Everyone knows that the Lakers are one of the two most storied franchises in the league. They have had MVP caliber players throughout every era of NBA history, and they have a multitude of championships. Los Angeles as a city is a huge destination for any star player: there’s a reason for the Lakers managing to get players like LeBron James or Pau Gasol, who weren’t originally Lakers. Throughout their history, Los Angeles has had too many superstars to count, more than a lot of franchises combined.
Shaq O'Neal recently posted a photo and says the Lakers Superteam would beat the Non-Lakers Superteam. And that was the beginning of the huge debate about who would win.
What if we pitted an All-Time Lakers starting lineup against an All-Time Non-Lakers starting lineup, both rosters full of GOAT players. An all-time game between greats would be something that any NBA fan would want to see. The Lakers would have a huge star-studded five: some of the best players to have ever walked the earth. But the Non-Lakers team would have the resources from all over the league: it’s not like all the best players in NBA history were Lakers. Let’s see how the two teams stack up.
Team Lakers: Magic Johnson, Kobe Bryant, LeBron James, Kareem Abdul-Jabbar, Shaquille O’Neal
Team Non-Lakers: Stephen Curry, Michael Jordan, Larry Bird, Tim Duncan, Hakeem Olajuwon
Point Guard: Magic Johnson vs. Stephen Curry
At the point guard position, you truly have a battle of eras. Stephen Curry represents the fast-paced 3PT dominant style of the modern game. He was a unanimous MVP and anyone could tell you that Curry was someone who changed the game. Magic Johnson, on the other hand, was more like a traditional point guard: flashy passing, good defense, and clutch shooting. Johnson’s shooting was no huge display of marksmanship, but he was passable at it. Pitting one of the best small PGs of all-time against the best big PG of all-time should be a showdown to watch.
Stephen Curry has three championships with the Golden State Warriors: he is a powerhouse on the offensive end and his impact there is felt. On this all-time team, he’d have to play more of a facilitating role, mitigating some of his scoring impact. Magic Johnson on the other end, would be more of a natural playmaking PG, making him perfect for a team with a lot of other scorers. The slight edge goes to Magic Johnson due to his playmaking and defensive upside over Curry.
Shooting Guard: Kobe Bryant vs. Michael Jordan
Kobe Bryant is undoubtedly one of the greatest players to ever live. His death earlier in the year was a huge tragedy, but his memory lives on with everyone in Los Angeles. If you knew anything about Kobe Bryant, you know that his game was based almost entirely on Michael Jordan’s. This all-time matchup could let us see something that most of us have only seen on old TV clips. Kobe Bryant has five championships and Michael Jordan has six; they’re both some of the greatest scorers to ever play the game of basketball.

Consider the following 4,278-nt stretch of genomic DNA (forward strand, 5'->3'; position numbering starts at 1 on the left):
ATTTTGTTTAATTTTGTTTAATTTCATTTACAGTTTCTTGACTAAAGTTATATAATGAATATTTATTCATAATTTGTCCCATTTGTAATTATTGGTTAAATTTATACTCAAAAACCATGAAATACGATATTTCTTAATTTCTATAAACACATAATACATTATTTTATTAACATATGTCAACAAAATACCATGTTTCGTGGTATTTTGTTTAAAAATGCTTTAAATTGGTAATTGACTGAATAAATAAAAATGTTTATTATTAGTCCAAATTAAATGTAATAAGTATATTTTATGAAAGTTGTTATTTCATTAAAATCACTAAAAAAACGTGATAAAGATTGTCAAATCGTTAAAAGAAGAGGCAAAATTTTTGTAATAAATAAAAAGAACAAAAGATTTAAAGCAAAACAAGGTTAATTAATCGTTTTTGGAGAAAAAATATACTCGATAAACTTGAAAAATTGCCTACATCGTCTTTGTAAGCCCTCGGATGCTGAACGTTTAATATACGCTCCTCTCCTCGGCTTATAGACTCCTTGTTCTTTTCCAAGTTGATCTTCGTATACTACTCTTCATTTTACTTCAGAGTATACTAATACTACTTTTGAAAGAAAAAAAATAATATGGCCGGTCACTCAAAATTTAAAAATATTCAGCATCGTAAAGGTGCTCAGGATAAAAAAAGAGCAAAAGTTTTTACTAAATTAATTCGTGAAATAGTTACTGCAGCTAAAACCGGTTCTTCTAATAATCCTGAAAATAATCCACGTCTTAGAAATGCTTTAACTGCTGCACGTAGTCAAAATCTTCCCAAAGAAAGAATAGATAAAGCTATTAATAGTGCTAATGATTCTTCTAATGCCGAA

No one would want to bet on either player to win this matchup. Both are elite scorers who could score 30 points on any given night. Kobe Bryant had less natural talent than Michael Jordan, but he made up for it with hard work. It is hard to give the edge to either: but if the choice must be made, it has to be Michael Jordan. Until someone definitively proves otherwise, Jordan is the greatest basketball player of all-time and the edge goes to him.
Small Forward: LeBron James vs. Larry Bird
Larry Bird is one of the best players to ever live. Bird is one of the faces of the Boston Celtics franchise and widely considered as an elite shooter in his era. Bird could play make, shoot and defend, all while talking trash to your face. He wouldn’t have been afraid of anyone on the court, not even LeBron James. LeBron James is an all-around small forward who is like the next evolution of the combo forward. LeBron James isn’t as good of a shooter, but his athleticism and basketball IQ are just as good if not better. This matchup would be between two forwards who were similar players in different eras.
Larry Bird is a good shooter; he would space the floor effectively and be an important presence at the SF position. While Bird may mitigate some of LeBron James’ impact, the edge here has to go to LeBron James. James has a claim to being a top-two player of all-time and is known as a winner. LeBron James can be a great ballhandler, and play any role on the court. LeBron James would probably find a way to score against Larry Bird, and when locked in could make Bird’s life miserable on the defensive end. LeBron James wins the matchup.
Power Forward: Kareem Abdul-Jabbar vs. Tim Duncan
Kareem Abdul-Jabbar has won at every stage of his career. He has six championship rings, six MVPs and has led the league in rebounding. Abdul-Jabbar has also won with two different teams, and his skyhook was an unguardable move. Abdul-Jabbar would be a handful for anyone matched up against him, but if anyone could slow him down it would be Tim Duncan. Duncan has 15 All-Defensive selections and is known as one of the best fundamental players ever. Duncan’s post-up game is simple but legendary; he is a five-time NBA champion with three Finals MVPs. Duncan would impact the game on both ends of the floor but likely take a backseat to other scorers.